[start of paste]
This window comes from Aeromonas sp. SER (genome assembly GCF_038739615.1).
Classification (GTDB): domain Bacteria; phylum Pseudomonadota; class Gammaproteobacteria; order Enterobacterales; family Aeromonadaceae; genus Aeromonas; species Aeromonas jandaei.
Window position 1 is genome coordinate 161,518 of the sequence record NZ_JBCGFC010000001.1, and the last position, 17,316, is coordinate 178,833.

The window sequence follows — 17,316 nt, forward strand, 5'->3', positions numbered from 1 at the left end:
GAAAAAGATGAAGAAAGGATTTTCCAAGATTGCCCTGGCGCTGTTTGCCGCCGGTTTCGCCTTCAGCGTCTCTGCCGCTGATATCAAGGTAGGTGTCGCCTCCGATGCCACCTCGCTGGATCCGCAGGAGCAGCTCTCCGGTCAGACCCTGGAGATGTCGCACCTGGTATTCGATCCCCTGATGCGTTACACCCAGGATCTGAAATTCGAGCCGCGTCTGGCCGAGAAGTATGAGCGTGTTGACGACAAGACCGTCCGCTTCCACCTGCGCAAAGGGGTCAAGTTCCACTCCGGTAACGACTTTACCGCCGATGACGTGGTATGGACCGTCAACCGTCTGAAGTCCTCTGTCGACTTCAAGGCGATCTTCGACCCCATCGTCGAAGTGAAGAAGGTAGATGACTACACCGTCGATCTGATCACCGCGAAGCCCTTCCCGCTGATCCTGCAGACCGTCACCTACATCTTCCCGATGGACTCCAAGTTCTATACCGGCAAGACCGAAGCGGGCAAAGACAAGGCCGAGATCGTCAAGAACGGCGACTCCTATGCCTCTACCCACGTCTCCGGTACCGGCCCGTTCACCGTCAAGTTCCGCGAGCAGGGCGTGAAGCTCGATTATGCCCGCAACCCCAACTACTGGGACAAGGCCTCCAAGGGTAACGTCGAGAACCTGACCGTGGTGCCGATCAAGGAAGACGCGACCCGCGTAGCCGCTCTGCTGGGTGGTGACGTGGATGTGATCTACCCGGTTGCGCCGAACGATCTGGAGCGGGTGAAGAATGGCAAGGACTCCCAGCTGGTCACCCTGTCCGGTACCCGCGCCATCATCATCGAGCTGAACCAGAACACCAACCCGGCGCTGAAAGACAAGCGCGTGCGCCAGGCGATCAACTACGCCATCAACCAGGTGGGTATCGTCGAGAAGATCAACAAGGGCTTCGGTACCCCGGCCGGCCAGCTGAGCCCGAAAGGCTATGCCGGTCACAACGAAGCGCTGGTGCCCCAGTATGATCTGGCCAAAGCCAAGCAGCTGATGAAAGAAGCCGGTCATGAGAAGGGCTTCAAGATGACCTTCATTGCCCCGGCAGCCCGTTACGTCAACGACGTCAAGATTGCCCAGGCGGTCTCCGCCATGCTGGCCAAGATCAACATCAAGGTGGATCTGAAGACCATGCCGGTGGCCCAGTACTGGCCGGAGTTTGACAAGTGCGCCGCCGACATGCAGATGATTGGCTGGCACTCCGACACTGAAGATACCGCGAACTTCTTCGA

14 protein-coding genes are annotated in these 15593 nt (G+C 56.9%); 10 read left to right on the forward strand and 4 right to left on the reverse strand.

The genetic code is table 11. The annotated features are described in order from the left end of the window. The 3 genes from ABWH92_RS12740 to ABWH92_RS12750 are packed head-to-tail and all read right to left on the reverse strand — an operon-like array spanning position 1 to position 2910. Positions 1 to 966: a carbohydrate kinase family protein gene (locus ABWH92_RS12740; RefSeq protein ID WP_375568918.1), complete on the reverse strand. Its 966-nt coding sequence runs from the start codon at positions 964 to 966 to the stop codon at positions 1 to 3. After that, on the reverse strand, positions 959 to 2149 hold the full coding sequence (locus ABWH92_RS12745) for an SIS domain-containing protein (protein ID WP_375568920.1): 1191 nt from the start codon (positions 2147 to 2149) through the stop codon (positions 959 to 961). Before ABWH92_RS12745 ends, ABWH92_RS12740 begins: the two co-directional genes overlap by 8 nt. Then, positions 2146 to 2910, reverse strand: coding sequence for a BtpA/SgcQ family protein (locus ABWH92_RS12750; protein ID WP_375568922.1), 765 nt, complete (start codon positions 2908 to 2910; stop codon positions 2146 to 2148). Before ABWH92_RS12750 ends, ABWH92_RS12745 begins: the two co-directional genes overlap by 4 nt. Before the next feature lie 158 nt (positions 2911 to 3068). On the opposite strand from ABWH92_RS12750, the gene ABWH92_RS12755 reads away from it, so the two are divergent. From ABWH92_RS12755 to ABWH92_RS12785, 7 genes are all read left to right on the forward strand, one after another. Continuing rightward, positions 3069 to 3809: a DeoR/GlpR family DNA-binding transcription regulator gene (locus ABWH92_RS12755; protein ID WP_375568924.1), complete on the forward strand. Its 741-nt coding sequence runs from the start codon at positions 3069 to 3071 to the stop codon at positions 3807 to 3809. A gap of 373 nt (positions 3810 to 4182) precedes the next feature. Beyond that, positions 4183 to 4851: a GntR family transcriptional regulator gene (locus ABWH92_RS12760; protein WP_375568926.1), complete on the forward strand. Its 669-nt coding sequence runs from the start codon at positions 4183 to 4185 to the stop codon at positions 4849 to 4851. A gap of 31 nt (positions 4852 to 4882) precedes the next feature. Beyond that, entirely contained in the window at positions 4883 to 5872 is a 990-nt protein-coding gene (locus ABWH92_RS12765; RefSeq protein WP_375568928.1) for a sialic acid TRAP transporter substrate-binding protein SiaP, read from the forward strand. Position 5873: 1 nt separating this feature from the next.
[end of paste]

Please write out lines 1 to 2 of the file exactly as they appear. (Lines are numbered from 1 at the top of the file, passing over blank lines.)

This window comes from Aeromonas sp. SER (genome assembly GCF_038739615.1).
Classification (GTDB): domain Bacteria; phylum Pseudomonadota; class Gammaproteobacteria; order Enterobacterales; family Aeromonadaceae; genus Aeromonas; species Aeromonas jandaei.